Last month I lamented that even though I’m the host of the Middle Eastern Reading Challenge, I’ve done a poor job of reading books about the Middle East. Well, I’m hoping to rectify that lament. The topic of today’s post is the short novel Horses of God by Moroccan writer Sidi Moumen and how they were transformed from aimless young men into suicide bombers. Told in the first person’s perspective by one of the eventual bombers, the novel has a Lovely Bones sort of quality. As Sidi Moumen resident and bomber Yachine narrates from his otherworldly home in the afterlife, Yachine recalls the poignant details of his life and that of his peers and what factors pushed them to become suicide bombers.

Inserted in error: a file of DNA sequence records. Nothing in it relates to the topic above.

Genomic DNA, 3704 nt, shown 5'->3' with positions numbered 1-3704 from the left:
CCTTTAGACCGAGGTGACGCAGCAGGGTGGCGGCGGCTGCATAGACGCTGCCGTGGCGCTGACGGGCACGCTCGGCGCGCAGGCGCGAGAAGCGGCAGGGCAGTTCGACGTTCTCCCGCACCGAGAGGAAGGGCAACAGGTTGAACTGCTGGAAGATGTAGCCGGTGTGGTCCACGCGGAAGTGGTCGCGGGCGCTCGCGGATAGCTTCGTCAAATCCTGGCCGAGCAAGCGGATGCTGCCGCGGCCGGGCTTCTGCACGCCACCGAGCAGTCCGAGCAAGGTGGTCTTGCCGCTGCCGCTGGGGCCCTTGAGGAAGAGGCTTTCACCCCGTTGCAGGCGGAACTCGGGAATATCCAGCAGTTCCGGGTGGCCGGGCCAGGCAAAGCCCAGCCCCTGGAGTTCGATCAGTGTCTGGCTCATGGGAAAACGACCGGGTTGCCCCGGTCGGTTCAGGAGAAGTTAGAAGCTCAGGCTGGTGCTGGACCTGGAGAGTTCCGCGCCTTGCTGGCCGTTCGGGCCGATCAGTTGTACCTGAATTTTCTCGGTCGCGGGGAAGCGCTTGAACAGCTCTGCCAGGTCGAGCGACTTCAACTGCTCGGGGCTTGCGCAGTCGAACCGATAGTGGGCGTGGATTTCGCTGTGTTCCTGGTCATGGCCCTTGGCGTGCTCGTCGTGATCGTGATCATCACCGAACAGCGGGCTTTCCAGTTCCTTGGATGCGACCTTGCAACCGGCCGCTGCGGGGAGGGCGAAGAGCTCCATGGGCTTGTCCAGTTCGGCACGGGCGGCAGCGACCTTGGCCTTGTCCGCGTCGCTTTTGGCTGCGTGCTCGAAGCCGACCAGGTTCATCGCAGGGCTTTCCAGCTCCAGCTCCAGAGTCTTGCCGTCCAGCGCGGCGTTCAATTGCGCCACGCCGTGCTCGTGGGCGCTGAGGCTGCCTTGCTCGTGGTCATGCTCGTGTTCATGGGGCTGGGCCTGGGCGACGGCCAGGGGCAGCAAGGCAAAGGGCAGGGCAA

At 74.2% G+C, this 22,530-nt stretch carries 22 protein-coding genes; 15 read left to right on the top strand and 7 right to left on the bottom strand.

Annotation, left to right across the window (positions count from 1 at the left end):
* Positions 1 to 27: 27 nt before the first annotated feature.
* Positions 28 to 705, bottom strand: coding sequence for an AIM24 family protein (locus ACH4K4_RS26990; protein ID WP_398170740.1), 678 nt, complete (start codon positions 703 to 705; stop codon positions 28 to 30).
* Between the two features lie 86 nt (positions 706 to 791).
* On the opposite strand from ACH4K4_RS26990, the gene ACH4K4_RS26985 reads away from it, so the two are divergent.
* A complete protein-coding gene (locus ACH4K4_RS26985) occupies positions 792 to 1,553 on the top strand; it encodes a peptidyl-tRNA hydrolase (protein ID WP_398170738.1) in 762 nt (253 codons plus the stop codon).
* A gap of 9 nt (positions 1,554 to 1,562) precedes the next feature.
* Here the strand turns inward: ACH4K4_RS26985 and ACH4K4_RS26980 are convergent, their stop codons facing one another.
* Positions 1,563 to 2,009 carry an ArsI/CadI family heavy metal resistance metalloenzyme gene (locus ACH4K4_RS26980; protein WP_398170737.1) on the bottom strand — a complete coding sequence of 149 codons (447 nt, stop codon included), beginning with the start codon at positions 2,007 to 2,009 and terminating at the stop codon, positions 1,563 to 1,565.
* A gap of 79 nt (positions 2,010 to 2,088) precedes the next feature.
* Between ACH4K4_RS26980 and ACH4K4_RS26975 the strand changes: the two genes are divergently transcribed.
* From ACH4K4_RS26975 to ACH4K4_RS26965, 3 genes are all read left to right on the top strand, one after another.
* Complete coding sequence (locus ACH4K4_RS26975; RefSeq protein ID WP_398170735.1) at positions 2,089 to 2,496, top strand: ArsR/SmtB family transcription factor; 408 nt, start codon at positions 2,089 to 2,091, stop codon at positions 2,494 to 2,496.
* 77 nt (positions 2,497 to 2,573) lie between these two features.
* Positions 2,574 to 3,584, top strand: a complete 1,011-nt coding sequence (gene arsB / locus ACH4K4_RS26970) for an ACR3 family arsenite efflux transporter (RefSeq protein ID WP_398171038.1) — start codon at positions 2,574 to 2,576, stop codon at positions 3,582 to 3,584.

Horses of God is a short but powerful novel. I found it well-written and my guess is well-translated too. I thought the novel excelled at showing the crushing poverty and hopelessness of a third world shantytown. Without revealing too much, Horses of God also excelled when it came to showing how suicide bombers do not spring from a vacuum. While it might take a village to raise a child,it takes a world to produce a suicide bomber. I was pleasantly surprised by Horses of God and found it a worthy addition to the Middle East Reading Challenge.